Fishing for the Real Story of Cape Cod

An iconic image of Old Cape Cod is of the solitary halibut fisherman rowing to shore in a dory, Sou’wester pulled low. Winslow Homer’s The Fog Warning comes to mind.

Hand-line dory cod fishing on the Grand Bank. (Drawing by H.W. Elliott and Capt. J.W. Collins. Image from the NOAA National Marine Fisheries Service, Historic Fisheries Collection.)

Hand-line dory cod fishing on the Grand Bank. (Drawing by H.W. Elliott and Capt. J.W. Collins. Image from the NOAA National Marine Fisheries Service, Historic Fisheries Collection.)

It’s a romantic image, perhaps reflecting human yearning for what people wanted the Cape to be, not what it was, says Matthew McKenzie, assistant professor of history, whose research is examining the complex relationships between humans, the sea, and the resource that once was required for survival on the Cape – fish.

McKenzie studies how changes in the cultural landscape of Cape Cod are linked to the economic and ecological changes just offshore, as fishermen tried to cope with the surge and ebb of consumer demand and a dwindling catch.

His recent book, Clearing the Coastline: The 19th Century Ecological and Cultural Transformation of Cape Cod (University Press of New England, 2010), shows how the spin of Cape Cod’s image as a tourist destination has hidden the Cape’s real story.

That story is more complex. The Cape lost a third of its population between 1860 and 1890, as stocks of herring declined. Property prices and the economy collapsed. By 1890, the Cape had emptied out so much that Massachusetts legislators considered populating it with poorhouses.

Instead, tourists began coming to the Cape after the Civil War, buying up the cheap property. They wanted to see a pristine, natural environment, not the industrial grit of the Cape’s commercial fishing industry, which was responding to their demand for fish, says McKenzie.

But the industrial reality was there, even if they chose not to see it. Of the 506 fishing schooners working out of nearby Gloucester, Mass., in 1870, 409 were owned by 52 large fishing operations. That left a slim catch for the hook-and-line fisherman who worked close to shore. Even then, factory fishing was becoming unsustainable, however. McKenzie says that the romanticized view of the solitary fisherman in his dory, so much a part of the tourist lore, actually helped mask fishing’s decline.

This “history of denial” allowed the exploitation of the fish, a natural resource, he says. Warnings about the drop-off in catch were ignored as fishermen struggled to meet the consumer demand for their product. Yet consumers didn’t want to know how fish got to their plates – through large-scale, commercial overfishing. When stocks declined, fishermen were blamed.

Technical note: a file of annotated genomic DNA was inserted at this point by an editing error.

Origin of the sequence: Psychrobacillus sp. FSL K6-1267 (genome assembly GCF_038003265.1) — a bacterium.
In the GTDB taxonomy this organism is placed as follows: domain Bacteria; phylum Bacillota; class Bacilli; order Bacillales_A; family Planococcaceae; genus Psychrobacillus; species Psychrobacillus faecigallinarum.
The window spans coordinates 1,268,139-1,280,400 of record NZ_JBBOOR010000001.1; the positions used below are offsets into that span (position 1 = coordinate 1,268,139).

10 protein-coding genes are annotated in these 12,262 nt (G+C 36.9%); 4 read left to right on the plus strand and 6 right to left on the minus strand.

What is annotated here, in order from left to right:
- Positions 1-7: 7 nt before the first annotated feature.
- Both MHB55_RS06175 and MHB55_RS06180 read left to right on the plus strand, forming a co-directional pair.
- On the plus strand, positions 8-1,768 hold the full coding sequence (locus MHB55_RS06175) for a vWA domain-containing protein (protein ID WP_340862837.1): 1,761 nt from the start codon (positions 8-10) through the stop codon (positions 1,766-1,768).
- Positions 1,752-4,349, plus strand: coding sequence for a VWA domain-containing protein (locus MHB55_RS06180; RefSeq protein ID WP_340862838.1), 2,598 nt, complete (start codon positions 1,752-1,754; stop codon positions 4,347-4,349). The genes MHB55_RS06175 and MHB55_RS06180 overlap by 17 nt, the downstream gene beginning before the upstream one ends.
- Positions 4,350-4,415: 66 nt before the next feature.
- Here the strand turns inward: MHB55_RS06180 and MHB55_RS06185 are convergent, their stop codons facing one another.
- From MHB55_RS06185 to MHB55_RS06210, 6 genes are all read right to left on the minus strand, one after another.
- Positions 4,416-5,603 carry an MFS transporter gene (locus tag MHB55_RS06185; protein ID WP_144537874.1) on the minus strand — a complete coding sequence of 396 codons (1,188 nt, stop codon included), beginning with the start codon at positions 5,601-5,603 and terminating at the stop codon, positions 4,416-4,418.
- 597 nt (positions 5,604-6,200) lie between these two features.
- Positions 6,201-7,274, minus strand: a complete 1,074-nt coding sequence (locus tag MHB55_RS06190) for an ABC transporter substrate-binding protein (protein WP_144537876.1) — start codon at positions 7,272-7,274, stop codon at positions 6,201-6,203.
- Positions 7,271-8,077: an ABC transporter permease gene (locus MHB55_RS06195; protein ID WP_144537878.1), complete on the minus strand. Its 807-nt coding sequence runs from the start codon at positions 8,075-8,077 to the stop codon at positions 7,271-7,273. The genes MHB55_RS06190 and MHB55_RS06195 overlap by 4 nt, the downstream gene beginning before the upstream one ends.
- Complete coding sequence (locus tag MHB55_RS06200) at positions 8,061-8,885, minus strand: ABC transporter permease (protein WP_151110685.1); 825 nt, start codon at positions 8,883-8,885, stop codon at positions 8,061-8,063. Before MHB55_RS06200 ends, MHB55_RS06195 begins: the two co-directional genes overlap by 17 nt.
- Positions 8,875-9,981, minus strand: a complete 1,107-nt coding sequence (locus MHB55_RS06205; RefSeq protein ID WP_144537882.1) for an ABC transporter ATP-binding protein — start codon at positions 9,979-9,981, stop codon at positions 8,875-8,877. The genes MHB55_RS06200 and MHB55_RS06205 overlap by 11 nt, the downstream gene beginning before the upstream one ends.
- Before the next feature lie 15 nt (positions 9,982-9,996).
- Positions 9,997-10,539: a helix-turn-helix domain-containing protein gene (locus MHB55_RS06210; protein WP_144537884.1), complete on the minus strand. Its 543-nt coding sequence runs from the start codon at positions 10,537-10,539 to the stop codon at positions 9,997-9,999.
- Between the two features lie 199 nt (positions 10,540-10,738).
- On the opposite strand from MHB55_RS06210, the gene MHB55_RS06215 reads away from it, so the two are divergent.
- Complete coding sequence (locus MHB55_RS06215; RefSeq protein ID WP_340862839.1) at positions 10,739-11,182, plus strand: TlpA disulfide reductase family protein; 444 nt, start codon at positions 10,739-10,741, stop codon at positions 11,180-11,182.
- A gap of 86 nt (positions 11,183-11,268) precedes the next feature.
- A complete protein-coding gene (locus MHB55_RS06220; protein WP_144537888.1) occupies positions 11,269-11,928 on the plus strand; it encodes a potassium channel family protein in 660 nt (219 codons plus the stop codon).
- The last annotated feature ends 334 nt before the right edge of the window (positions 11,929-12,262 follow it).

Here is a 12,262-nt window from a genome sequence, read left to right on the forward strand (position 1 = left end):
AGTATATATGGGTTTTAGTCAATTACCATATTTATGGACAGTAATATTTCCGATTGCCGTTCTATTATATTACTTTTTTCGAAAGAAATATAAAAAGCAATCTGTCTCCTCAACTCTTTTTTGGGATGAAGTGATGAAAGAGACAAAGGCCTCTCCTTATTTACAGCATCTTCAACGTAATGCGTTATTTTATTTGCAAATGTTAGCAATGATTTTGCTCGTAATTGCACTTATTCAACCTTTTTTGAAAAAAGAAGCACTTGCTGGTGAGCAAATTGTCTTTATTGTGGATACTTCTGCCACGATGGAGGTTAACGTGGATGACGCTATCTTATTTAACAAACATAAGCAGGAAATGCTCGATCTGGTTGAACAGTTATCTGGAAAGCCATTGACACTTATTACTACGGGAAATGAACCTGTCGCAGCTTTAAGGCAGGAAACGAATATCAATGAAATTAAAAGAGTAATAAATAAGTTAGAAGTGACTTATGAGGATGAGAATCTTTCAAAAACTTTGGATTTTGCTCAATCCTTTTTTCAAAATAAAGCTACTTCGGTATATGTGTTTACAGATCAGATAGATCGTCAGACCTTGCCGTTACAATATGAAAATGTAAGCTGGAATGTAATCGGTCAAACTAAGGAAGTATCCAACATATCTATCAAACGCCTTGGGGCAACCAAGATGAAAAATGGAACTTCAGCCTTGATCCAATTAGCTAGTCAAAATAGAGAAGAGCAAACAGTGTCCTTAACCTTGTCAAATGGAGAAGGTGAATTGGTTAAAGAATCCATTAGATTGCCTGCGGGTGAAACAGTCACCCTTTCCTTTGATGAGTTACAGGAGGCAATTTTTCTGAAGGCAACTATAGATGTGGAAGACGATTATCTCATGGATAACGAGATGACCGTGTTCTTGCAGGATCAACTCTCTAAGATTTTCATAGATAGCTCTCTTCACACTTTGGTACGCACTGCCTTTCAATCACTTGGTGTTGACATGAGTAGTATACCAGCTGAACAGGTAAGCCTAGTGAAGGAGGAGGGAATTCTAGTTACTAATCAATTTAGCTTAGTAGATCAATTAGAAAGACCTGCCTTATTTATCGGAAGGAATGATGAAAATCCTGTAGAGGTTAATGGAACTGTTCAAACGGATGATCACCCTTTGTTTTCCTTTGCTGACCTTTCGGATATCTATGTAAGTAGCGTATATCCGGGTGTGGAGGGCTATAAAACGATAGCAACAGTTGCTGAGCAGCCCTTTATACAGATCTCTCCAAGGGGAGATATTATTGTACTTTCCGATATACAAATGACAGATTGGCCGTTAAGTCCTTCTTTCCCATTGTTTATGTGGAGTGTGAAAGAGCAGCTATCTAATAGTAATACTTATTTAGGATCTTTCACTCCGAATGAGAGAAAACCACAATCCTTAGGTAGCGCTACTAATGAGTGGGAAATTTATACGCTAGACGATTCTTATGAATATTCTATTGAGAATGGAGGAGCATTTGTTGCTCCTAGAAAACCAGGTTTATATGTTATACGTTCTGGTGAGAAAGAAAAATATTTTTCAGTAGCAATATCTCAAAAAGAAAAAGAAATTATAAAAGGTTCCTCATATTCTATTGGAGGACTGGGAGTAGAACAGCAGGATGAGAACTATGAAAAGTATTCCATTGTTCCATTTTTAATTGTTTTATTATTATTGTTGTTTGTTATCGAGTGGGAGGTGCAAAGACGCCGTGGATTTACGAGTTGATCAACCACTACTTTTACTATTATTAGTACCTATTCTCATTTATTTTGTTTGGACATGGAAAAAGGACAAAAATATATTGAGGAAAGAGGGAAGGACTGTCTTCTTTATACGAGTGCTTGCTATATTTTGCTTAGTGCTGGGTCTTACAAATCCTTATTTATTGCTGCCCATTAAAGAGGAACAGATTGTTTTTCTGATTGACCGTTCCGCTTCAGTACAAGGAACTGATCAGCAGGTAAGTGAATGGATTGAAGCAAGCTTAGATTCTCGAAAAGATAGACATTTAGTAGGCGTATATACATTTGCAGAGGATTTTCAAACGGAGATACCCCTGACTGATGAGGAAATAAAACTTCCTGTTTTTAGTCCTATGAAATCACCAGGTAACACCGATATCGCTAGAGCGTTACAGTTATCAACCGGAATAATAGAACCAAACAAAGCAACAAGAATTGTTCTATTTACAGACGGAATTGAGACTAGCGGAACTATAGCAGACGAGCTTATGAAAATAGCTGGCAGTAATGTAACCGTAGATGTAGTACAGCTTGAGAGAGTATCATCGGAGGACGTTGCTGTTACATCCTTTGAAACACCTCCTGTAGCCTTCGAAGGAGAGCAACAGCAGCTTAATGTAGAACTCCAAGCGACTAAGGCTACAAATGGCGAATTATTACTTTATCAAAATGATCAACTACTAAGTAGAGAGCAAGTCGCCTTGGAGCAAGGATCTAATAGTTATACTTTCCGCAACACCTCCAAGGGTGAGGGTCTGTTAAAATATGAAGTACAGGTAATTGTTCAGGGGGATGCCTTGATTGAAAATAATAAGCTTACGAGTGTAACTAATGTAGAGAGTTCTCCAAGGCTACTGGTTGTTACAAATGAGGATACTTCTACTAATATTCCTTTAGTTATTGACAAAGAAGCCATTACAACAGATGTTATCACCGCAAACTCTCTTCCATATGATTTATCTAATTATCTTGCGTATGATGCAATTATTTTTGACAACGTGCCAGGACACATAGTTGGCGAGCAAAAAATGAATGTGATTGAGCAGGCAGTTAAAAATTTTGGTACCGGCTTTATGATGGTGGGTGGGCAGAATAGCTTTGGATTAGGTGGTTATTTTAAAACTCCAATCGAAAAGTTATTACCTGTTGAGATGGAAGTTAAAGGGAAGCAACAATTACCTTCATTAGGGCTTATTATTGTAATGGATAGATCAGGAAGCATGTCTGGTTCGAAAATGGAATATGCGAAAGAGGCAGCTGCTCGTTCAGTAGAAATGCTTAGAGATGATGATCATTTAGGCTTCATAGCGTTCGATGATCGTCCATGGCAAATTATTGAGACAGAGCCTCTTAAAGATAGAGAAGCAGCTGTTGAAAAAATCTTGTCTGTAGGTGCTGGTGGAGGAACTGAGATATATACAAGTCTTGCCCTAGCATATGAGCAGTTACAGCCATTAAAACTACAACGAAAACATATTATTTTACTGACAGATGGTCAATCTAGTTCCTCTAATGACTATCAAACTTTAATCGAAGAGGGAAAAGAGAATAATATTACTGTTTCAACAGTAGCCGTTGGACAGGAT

“We celebrate fishermen; at the same time, we condemn them,” he says.

Matthew McKenzie, assistant professor of history. (Daniel Buttrey/UConn Photo)

Matthew McKenzie, assistant professor of history. (Daniel Buttrey/UConn Photo)

The story is more complex than just overfishing, however. McKenzie is uncovering it by examining records of the U.S. Fish Commission, state biologist reports, the industrial census, historical society papers, and travel descriptions of the Cape in the 1800s. The early Puritan settlers of the Cape valued written records, providing more material.

There is also tourist propaganda about the Cape from the late 1800s and the romanticized narratives of writers such as Henry David Thoreau in the 1850s and author Henry Beston (The Outermost House) in the 1920s. Thoreau eventually confronted the human cost of fishing, McKenzie says, when he met locals who told him about their losses in a terrible 1841 storm, which killed more than 57 fishermen from Truro alone.

McKenzie, who grew up in Falmouth and Woods Hole, is familiar with the local viewpoint. Last summer he worked a weir (trap) with one of the few fishing families left on the Cape. While weir fishermen working near the shore are strictly regulated these days, there are still 200-foot trawlers out on the Georges Bank. An amendment to the New England Fishery Management Plan that would curb mid-level trawling is the subject of current debate, with offshore and inshore fishing interests staking their claims.

Would the disappearance of fishing on Cape Cod matter? Culturally, it does, McKenzie maintains: It would be like losing small farms.

“The identity of the place is so tied up with maritime labor,” he says.

Fish were a critical part of the web of life on the Cape before 1830, providing not only food but also fertilizer for farming, he says. The herring catch was so important to survival that it was carefully regulated by town meetings. Then settlers found a source of income in auctioning off herring runs to the highest bidders. Within 50 to 75 years, a lot of these runs were exhausted, or herring became bait for Grand Banks fishermen, McKenzie says.

This had far-reaching consequences and resulted, in 1871, in a political rally on Beacon Hill by 3,000 inshore fishermen, mad that their stocks had declined.

The collapse of the fishing industry in Cape Cod has led to a growing but hidden poverty there, McKenzie contends. Tourism provides low-paying service jobs, not the working- or middle-class living that fishing once provided. The retirement population keeps a small home-building and landscaping industry going for the time being.

“We haven’t seen how badly we’ve managed our marine resources until the last 20 years,” he says. “We sequestered maritime history for a long time.”

Hear how Matt McKenzie became interested in this research topic.